What are My Rights as a Student?
A federal District Court judge in Ohio recently ruled that a school violated a student’s Fourth Amendment right to privacy when he was required to use a webcam to show his bedroom before taking an online test. The school’s requirement that student’s show the location they are taking the test from was intended to prevent cheating. The ruling sets a precedent regarding student privacy rights. You can read more about the case here: Video scan of student’s room before online test is illegal, judge says (usatoday.com)
Many students are curious about what their rights are while at school. Does a student under the age of 18 have any rights? Does the Constitution apply inside of a school? Students do have privacy rights while in school, but these privacy rights are limited compared to the privacy rights people have outside of schools. This means that although students do have rights, a school has the power to limit them. In 1969, the U.S. Supreme Court held that students do not “shed their constitutional rights to freedom of speech or expression at the schoolhouse gate.” This is also applies to other fundamental rights.
Here are some very general rules:
- Students have the right to speak out, hand out flyers and petitions, and wear expressive clothing in school, as long as the student doesn’t disrupt the functioning of the school or violate school policies that don’t depend on the message expressed.
- If questioned, students have the right to remain silent. You also have the right to refuse to write or sign a statement. But if you voluntarily give up these rights, anything you say, write, or sign can be used against you in a court of law.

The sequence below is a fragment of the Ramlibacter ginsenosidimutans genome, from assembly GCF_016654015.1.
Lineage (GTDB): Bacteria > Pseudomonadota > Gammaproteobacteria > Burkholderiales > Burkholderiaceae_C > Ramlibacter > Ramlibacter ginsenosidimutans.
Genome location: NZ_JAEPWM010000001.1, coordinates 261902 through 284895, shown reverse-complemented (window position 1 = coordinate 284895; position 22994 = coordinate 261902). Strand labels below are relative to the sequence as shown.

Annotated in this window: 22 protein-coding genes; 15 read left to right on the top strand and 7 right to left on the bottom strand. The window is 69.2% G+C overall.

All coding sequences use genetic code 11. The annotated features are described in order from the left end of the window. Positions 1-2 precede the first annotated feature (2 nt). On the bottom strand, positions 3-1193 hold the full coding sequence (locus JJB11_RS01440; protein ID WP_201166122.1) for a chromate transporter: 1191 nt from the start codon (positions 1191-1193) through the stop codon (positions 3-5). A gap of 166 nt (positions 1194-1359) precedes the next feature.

- Although there are exceptions, a school must have “reasonable suspicion” to search a student or a student’s backpack because students have a privacy right in their personal belongings. On the other hand, school lockers are owned by the school, so the school can search those without having any “reasonable suspicion.” Students can refuse to give consent to be searched.
- A school may conduct random drug testing only of students who participate in extracurricular activities. A school cannot force a student to take a drug test under other circumstances.
- Although public schools can enforce dress codes, under federal law, dress codes can’t treat students differently based on their gender, force students to conform to sex stereotypes, or censor particular viewpoints.
The attorneys at Nobles & Yanez have decades of experience defending the rights of students. If you feel your rights have been violated or you are under suspicion because of something that happened at school, call us immediately to set up a free consultation.